This summer, officials in Iowa have been asking farmers to voluntarily reduce the amount of fertilizer they use. That’s because the fertilizer contains nitrates that are being washed into state waterways and creating environmental concerns locally and nationally. The runoff has been particularly bad this year, and the outcry over typical crop practices is growing. To find if Iowa farmers are complying with the government’s request, Iowa Public Radio’s Clay Masters followed the water trail.
It's been 20 years since the Missouri and Mississippi Rivers flooded, inundating much of the Midwest for months. Host Ben Kieffer looks back on this extensive natural disaster that affected millions of Midwesterns with IPR corespondent Dean Borg, Lester Graham who covered flooding along the Mississippi for NPR, and Bill Stowe who worked for Iowa Power and helped coordinate the isolation of Des Moines's electrical system when the Skunk River flooded the city.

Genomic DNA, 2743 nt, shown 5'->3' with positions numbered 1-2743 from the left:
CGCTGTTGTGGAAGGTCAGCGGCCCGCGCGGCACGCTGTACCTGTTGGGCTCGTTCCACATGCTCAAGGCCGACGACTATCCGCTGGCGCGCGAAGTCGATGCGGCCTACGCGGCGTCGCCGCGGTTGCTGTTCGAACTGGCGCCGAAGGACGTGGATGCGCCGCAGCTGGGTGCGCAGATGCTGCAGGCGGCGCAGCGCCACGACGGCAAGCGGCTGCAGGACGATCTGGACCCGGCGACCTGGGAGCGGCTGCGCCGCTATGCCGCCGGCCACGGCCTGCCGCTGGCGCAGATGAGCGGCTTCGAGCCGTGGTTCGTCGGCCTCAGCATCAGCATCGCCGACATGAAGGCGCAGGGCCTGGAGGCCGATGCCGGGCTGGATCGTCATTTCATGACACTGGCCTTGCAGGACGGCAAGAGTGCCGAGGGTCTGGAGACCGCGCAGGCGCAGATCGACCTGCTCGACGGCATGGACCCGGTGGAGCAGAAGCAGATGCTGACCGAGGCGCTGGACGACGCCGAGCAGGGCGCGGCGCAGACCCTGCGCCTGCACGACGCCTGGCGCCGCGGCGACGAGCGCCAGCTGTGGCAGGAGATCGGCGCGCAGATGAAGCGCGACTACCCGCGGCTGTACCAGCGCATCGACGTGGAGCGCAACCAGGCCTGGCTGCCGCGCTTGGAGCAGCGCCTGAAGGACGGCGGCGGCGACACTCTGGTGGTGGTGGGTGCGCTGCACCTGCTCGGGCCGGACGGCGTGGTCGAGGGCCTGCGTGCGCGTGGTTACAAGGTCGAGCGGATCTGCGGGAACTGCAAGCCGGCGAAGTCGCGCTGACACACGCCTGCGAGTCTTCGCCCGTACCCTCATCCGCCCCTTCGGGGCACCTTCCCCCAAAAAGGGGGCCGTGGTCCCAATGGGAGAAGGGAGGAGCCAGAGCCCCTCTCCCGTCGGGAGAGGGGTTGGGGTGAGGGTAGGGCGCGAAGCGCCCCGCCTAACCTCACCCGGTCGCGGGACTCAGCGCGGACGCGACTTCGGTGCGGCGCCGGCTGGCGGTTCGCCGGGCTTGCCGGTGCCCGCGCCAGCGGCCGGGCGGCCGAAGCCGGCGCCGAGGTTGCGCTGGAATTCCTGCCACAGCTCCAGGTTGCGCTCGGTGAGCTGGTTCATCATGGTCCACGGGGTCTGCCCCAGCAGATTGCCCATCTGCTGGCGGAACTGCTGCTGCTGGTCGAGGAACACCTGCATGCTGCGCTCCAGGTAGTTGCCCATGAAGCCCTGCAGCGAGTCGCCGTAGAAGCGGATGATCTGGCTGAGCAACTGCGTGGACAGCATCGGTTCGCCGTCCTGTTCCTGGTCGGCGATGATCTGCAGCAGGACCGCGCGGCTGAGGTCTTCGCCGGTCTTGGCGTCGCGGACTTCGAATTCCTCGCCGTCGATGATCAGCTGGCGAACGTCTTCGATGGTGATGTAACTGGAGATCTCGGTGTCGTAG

It got pretty shaky there for a bit, as river levels fell dangerously low, slowing down barge traffic essential to exporting Iowa’s grain crops. Mike Peterson with the Army Corps of Engineers in St. Louis says they were able to keep boats moving until mother nature stepped in to make the Mississippi navigable again.
"I think it’s a source of relief for a lot of folks in the Corps, the Coast Guard and the river industry."